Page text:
What the third in line to Britain's throne gets up to may reveal the culture of those even closer to it. After all, where did this behaviour come from, in a family which above all believes in inheritance? Add the toxic speciousness of Rupert Murdoch to the mix and the rest of the UK's media can claim to be 'holier than thou'. Why they should think this reflects well on them, however, is hard to comprehend.
The Sun is quite as abhorrent and self-congratulatory as ever in the issue that carries the blurred photos of Prince Harry's "romp" as it is in most of its other issues. Its justification for printing the photos is specious, hypocritical and remarkably creepy, eschewing “moral judgement” on a man who is single, a soldier, and 27 – a lad, in other words - saying, “We like him”. Creepy, I think, in the paper’s desire not to offend readers who it obviously supposes will respond favourably to his conduct.
Nonetheless, it is clearly in the public interest to publish the photos, especially in defiance of Palace officials and lawyers and the wretched Press Complaints Commission. And if ithe Sun's arguments are specious and creepy, so too are those of the editors of Britain's other papers who have so virtuously refused to publish the photos. And is it not absurd to accept that publication intrudes on the prince’s private life, when he has invited some two dozen men and women he scarcely knows to an impromptu strip party in his hotel suite?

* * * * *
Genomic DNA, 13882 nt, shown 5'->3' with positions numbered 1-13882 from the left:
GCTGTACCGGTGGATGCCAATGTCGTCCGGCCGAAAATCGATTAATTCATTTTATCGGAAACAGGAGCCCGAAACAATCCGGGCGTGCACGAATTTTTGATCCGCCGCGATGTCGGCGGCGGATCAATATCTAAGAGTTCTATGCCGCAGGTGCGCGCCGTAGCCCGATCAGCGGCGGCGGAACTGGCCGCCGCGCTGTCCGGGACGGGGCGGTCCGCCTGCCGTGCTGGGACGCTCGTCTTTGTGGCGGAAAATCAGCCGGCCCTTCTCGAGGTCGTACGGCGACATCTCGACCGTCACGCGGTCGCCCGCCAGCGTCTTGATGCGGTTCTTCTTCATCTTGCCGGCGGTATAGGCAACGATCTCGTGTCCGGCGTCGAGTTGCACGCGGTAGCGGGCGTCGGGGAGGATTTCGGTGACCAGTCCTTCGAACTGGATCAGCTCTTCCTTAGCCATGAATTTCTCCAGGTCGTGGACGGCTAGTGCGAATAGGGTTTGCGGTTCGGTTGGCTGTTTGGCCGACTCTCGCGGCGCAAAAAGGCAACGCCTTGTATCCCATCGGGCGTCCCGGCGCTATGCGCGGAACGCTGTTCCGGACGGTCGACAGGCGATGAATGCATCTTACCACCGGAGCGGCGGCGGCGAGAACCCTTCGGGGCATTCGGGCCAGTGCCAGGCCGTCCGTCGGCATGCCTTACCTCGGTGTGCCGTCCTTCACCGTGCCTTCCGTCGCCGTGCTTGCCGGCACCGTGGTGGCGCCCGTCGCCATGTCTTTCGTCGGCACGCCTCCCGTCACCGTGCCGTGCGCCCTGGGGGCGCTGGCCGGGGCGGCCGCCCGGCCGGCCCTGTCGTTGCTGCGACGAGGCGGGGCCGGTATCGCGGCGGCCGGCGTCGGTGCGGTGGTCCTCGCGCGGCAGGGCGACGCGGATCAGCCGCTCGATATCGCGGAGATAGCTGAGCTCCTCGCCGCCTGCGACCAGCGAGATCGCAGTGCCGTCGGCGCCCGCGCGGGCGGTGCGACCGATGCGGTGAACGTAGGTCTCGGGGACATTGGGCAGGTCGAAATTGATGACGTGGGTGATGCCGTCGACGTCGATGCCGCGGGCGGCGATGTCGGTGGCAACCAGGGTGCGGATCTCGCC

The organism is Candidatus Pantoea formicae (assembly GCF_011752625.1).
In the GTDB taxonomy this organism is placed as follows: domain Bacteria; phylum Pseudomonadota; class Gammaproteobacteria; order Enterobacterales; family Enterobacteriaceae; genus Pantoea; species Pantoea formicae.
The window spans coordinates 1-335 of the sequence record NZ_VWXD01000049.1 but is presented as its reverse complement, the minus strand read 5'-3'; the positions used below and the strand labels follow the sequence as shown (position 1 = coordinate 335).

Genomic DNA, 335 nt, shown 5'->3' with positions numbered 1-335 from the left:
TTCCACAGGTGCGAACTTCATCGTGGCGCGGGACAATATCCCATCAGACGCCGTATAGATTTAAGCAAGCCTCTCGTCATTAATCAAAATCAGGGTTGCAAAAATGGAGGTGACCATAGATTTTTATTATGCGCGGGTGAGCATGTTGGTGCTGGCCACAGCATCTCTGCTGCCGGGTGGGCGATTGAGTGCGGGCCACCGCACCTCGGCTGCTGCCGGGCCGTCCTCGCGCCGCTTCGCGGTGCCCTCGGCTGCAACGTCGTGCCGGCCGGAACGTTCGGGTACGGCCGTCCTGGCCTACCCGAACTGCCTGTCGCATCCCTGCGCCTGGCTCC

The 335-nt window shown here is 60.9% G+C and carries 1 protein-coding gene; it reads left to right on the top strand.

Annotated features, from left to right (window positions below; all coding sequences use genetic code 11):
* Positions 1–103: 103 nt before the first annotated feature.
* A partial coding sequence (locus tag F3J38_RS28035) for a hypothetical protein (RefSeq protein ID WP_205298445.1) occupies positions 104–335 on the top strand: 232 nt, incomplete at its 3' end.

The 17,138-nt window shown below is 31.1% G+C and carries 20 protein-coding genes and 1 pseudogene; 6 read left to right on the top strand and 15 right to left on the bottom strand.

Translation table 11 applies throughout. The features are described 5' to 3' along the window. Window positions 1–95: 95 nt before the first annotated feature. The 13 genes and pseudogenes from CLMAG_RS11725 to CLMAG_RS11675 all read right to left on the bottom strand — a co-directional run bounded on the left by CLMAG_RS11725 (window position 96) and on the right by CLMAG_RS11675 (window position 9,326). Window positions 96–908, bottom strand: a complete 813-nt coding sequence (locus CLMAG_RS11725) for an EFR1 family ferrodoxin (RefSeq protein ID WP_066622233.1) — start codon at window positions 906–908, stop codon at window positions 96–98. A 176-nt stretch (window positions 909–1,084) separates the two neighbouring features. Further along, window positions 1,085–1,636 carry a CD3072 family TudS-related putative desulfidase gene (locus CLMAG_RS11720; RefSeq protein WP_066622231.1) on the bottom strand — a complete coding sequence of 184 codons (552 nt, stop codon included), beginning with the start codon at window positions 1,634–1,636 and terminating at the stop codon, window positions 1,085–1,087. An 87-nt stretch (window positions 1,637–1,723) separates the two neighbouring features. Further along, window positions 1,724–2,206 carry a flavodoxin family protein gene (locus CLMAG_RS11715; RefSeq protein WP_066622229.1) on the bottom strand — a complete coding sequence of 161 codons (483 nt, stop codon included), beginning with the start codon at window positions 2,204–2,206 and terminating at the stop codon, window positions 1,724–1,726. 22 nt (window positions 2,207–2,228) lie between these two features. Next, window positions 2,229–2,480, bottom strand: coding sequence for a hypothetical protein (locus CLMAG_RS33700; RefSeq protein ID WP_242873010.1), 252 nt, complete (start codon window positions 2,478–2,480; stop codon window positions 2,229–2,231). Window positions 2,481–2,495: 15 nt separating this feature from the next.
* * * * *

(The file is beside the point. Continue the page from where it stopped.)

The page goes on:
It is not just, as the Sun argues, that its readers “have a right to see" the picture. The whole British public including those without access to the web, has the right to know and understand how this privileged third-in-line heir to the throne behaves. Indeed, perhaps we should make it a requirement of citizenship. Britain needs a media that is free and independent-minded enough to inquire into and report on all matters that the authoritieswere rather they were silent on. It is to be hoped that Lord Justice Leveson, who is now completing his report on media ethics, and then Parliament, will uphold this principle, while quite properly establishing robust rules that do protect individuals and their genuine privacy from intrusive and bullying press and television coverage.
Perhaps Leveson could also prohibit misuse of the word, "romp", an innocent word that has been called into service to applaud the dodgy antics of Harry as well as his uncle, Prince Andrew, and, well, lets just say other royals.